15. Coming of the Dragon
A rumble shook the mountain. Boulders were knocked aside as mere inconveniences. Huge leathery wings unfurled as a brisk breeze blew through the tunnel. A scaly snout emerged into blinding eastern light.
Smaug snorted and a curl of smoke rose from a nostril. "There is very little to look at here," he grumbled, gazing this way and that across the barren wasteland. He strained to remember what the strange little human had told him. Go west. There are dwarves in the west. And where there were dwarves, there was gold.
Smaug licked his lips at the thought of gold. And dwarves. Dwarves were quite tasty. Though gold made a better bed. But what good was a bed without a full stomach?
He stretched his wings to their full extent and tested the air. It had been so many long centuries since he'd taken to the sky. Not since the wars of Morgoth had he flown, and that was only to fly away. He'd fled to this small, pathetic mountain where he lay, hidden from the Valar's wrath. But in the cramped quarters of the cave, he had stopped growing. He would be dwarfed now by younger cousins. Provided he wasn't the last of his kind.
The thought of extinction didn't worry Smaug. Unless, of course, it included himself. He didn't think much of other dragons and never had.
Inhaling a deep breath of the air, Smaug frowned, as much as a dragon could. There was nothing in the wind but dust and dirt. The land of the dwarves must be far off indeed. Unless the human was lying.
A low growl issued from Smaug's throat as he ran across the ground, his claws digging deep rents into the earth. With a powerful leap he took to the sky, wobbling slightly as he struggled to remember how to fly.
How sad. A dragon that did not remember how to fly.
Smaug stabilized himself within a few minutes. Some things were impossible to forget.
He flew west, following the human's directions. He wondered briefly what had happened to the human. Died, obviously. They all died. But she was strange. She smelled very odd. Very…old. Too old for a human. And too human for an elf.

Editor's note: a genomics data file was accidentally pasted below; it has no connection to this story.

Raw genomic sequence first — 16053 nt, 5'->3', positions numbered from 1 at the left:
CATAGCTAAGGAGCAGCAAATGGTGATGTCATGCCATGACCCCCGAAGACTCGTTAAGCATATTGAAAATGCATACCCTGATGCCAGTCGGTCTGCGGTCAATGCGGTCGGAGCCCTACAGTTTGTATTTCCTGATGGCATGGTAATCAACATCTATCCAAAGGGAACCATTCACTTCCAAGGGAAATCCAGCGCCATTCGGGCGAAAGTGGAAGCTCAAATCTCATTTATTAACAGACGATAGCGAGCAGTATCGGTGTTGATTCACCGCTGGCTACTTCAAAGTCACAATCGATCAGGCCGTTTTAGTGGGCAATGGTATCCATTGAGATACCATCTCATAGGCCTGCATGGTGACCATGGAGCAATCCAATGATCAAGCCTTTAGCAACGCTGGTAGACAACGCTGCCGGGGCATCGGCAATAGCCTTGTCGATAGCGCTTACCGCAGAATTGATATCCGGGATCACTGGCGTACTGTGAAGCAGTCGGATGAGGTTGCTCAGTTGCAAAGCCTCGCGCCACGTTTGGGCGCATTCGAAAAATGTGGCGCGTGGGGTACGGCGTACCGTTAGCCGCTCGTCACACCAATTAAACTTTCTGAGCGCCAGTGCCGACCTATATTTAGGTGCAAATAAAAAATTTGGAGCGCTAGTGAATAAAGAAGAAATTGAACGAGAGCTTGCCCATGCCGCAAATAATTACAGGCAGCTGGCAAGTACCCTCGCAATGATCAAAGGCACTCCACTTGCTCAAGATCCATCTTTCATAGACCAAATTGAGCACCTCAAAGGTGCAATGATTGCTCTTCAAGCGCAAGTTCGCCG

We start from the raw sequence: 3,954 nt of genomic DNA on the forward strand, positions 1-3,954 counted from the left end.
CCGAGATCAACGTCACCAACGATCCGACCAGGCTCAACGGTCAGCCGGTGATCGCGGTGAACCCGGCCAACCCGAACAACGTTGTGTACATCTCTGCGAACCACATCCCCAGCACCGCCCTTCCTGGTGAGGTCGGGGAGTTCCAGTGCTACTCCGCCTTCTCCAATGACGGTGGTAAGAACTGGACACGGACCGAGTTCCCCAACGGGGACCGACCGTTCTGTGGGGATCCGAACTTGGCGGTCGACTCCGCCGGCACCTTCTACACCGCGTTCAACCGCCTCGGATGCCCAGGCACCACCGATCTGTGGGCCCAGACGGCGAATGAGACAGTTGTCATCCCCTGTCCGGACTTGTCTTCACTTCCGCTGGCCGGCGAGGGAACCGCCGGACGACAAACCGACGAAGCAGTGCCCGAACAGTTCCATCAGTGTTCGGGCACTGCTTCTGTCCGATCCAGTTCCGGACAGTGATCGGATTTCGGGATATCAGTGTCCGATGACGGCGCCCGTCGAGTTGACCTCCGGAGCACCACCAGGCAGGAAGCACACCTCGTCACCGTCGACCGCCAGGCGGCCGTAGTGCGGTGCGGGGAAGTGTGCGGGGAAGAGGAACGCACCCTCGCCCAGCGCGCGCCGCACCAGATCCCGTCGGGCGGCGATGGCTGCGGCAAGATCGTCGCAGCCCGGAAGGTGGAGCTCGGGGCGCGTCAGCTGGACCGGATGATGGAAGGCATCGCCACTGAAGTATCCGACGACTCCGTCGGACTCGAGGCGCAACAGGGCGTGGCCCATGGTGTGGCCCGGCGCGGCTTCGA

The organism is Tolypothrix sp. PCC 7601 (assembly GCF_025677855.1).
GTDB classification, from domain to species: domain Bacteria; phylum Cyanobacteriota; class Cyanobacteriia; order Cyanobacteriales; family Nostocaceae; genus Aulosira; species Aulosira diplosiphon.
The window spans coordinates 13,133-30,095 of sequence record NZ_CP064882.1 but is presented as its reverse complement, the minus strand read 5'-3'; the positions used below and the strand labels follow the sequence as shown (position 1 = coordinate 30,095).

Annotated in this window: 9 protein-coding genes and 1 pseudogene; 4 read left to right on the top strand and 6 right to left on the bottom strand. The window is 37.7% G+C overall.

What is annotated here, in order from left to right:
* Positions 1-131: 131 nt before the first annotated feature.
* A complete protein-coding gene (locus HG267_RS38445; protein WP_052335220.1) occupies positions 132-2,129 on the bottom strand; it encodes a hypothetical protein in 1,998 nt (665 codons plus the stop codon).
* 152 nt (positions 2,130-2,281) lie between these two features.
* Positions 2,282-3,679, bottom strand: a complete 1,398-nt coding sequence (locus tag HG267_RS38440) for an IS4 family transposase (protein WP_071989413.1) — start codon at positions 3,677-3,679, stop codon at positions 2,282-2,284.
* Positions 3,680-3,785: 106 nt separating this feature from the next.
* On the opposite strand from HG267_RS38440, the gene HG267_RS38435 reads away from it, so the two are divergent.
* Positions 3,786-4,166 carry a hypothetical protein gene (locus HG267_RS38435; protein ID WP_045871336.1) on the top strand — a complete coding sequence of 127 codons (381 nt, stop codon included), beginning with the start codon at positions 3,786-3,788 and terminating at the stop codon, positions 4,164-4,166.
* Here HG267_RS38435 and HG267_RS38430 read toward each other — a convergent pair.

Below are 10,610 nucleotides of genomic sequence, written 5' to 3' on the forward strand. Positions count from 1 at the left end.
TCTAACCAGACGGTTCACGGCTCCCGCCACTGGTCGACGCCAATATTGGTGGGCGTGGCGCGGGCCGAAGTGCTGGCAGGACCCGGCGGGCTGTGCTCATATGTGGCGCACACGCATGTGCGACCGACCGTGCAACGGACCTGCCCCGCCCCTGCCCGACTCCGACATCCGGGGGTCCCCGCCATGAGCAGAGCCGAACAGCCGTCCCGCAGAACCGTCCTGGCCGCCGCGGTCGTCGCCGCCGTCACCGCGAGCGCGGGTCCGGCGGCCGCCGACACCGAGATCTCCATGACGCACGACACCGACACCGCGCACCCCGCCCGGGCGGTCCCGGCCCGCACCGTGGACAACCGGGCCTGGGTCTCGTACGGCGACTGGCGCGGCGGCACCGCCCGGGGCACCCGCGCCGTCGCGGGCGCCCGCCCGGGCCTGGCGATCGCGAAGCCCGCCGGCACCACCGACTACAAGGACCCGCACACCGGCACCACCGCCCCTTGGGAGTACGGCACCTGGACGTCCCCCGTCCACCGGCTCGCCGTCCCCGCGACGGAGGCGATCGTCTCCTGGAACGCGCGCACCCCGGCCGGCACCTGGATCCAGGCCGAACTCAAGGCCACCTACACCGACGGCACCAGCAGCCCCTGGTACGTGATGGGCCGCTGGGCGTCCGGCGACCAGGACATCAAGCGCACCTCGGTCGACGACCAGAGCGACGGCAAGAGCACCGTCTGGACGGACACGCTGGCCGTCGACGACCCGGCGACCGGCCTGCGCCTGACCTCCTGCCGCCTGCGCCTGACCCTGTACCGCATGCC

Perhaps it was a new breed. Perhaps humans had achieved immortality.
Just as long as dwarves weren't fireproof and coated in steel, Smaug had no problem with the new developments of the world.
Days passed and Smaug's stomach gnawed with hunger. There was nothing to eat out here, and flying exhausted him. He felt weak and tired. All he wanted to do was curl up and go to sleep for several more centuries.
Gold! he reminded himself. Gold! There is gold, and where there is gold, there are dwarves! A bed and a snack!
It was nearly a month since Smaug set out from his cave, but at last he saw hills in the distance. He flew faster, mouth salivating. These hills were abandoned though. He could smell it even from this distance.
"Damn the human!" Smaug snarled. She had lied to him! If she still lived, Smaug would find her, would make her pay.
But on the horizon there was an edge of green. A forest. Perhaps there was more to this land than empty hills.
Smaug flew toward the forest. He never reached it.
Standing alone amidst the flat lands, near a great lake, was a mountain. A single high peak of stone. Smoke issued from it and for a moment Smaug wondered if it was inhabited by a dragon.
No. He recognized the smell.
There was a settlement by the lake, but what did that matter? They were mere humans; they could not hurt a dragon.
Smaug descended with an ear-splitting roar. His wings pinned across his back, he plummeted like a rock, jaws open, teeth flashing. He was flying death.
Some noticed the noise, but none saw him. It was dark, and humans never saw well in the dark.